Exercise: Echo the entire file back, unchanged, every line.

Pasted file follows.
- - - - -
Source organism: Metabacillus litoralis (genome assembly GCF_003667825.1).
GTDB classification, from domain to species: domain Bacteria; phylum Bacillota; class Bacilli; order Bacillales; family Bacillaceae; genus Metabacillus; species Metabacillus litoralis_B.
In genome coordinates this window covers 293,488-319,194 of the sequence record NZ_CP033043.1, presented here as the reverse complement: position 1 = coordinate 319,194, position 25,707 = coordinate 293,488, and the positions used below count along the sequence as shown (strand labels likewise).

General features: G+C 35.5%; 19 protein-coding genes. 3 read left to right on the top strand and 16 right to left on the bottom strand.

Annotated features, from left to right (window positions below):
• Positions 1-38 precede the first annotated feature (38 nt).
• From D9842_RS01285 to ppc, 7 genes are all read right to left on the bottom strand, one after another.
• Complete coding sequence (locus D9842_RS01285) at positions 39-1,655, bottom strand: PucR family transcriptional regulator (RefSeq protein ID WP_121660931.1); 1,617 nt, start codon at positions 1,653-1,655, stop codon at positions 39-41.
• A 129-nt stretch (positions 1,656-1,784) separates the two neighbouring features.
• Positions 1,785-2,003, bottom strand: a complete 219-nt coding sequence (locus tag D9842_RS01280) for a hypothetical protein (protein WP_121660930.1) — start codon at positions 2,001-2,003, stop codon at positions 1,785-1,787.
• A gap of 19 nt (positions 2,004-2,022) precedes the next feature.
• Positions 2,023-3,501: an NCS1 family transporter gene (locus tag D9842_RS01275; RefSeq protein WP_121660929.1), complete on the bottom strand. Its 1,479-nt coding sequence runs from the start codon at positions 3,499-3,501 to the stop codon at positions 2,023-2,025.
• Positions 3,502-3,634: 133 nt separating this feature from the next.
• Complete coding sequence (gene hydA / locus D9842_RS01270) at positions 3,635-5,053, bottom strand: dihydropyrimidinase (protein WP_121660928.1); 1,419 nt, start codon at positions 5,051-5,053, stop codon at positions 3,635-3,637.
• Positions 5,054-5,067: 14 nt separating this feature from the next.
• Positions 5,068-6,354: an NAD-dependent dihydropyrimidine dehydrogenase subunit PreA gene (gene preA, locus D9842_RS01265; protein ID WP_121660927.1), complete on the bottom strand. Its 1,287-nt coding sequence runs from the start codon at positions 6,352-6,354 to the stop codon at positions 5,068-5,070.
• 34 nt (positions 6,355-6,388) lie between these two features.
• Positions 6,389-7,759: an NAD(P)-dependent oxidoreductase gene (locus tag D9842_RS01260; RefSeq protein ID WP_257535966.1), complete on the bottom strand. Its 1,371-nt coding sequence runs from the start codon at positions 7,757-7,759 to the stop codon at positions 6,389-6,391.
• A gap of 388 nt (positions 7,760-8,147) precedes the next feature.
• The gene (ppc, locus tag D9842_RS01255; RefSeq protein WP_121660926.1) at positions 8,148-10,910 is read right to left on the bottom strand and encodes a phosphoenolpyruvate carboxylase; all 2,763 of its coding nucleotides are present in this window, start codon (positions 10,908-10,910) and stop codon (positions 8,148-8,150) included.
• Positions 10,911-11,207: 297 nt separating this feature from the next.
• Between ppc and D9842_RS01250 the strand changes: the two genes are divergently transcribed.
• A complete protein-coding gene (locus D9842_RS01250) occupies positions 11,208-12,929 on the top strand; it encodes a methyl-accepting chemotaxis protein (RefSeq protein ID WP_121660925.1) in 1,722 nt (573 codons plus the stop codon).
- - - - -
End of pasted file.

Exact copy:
Source organism: Metabacillus litoralis (genome assembly GCF_003667825.1).
GTDB classification, from domain to species: domain Bacteria; phylum Bacillota; class Bacilli; order Bacillales; family Bacillaceae; genus Metabacillus; species Metabacillus litoralis_B.
In genome coordinates this window covers 293,488-319,194 of the sequence record NZ_CP033043.1, presented here as the reverse complement: position 1 = coordinate 319,194, position 25,707 = coordinate 293,488, and the positions used below count along the sequence as shown (strand labels likewise).

General features: G+C 35.5%; 19 protein-coding genes. 3 read left to right on the top strand and 16 right to left on the bottom strand.

Annotated features, from left to right (window positions below):
• Positions 1-38 precede the first annotated feature (38 nt).
• From D9842_RS01285 to ppc, 7 genes are all read right to left on the bottom strand, one after another.
• Complete coding sequence (locus D9842_RS01285) at positions 39-1,655, bottom strand: PucR family transcriptional regulator (RefSeq protein ID WP_121660931.1); 1,617 nt, start codon at positions 1,653-1,655, stop codon at positions 39-41.
• A 129-nt stretch (positions 1,656-1,784) separates the two neighbouring features.
• Positions 1,785-2,003, bottom strand: a complete 219-nt coding sequence (locus tag D9842_RS01280) for a hypothetical protein (protein WP_121660930.1) — start codon at positions 2,001-2,003, stop codon at positions 1,785-1,787.
• A gap of 19 nt (positions 2,004-2,022) precedes the next feature.
• Positions 2,023-3,501: an NCS1 family transporter gene (locus tag D9842_RS01275; RefSeq protein WP_121660929.1), complete on the bottom strand. Its 1,479-nt coding sequence runs from the start codon at positions 3,499-3,501 to the stop codon at positions 2,023-2,025.
• Positions 3,502-3,634: 133 nt separating this feature from the next.
• Complete coding sequence (gene hydA / locus D9842_RS01270) at positions 3,635-5,053, bottom strand: dihydropyrimidinase (protein WP_121660928.1); 1,419 nt, start codon at positions 5,051-5,053, stop codon at positions 3,635-3,637.
• Positions 5,054-5,067: 14 nt separating this feature from the next.
• Positions 5,068-6,354: an NAD-dependent dihydropyrimidine dehydrogenase subunit PreA gene (gene preA, locus D9842_RS01265; protein ID WP_121660927.1), complete on the bottom strand. Its 1,287-nt coding sequence runs from the start codon at positions 6,352-6,354 to the stop codon at positions 5,068-5,070.
• 34 nt (positions 6,355-6,388) lie between these two features.
• Positions 6,389-7,759: an NAD(P)-dependent oxidoreductase gene (locus tag D9842_RS01260; RefSeq protein ID WP_257535966.1), complete on the bottom strand. Its 1,371-nt coding sequence runs from the start codon at positions 7,757-7,759 to the stop codon at positions 6,389-6,391.
• A gap of 388 nt (positions 7,760-8,147) precedes the next feature.
• The gene (ppc, locus tag D9842_RS01255; RefSeq protein WP_121660926.1) at positions 8,148-10,910 is read right to left on the bottom strand and encodes a phosphoenolpyruvate carboxylase; all 2,763 of its coding nucleotides are present in this window, start codon (positions 10,908-10,910) and stop codon (positions 8,148-8,150) included.
• Positions 10,911-11,207: 297 nt separating this feature from the next.
• Between ppc and D9842_RS01250 the strand changes: the two genes are divergently transcribed.
• A complete protein-coding gene (locus D9842_RS01250) occupies positions 11,208-12,929 on the top strand; it encodes a methyl-accepting chemotaxis protein (RefSeq protein ID WP_121660925.1) in 1,722 nt (573 codons plus the stop codon).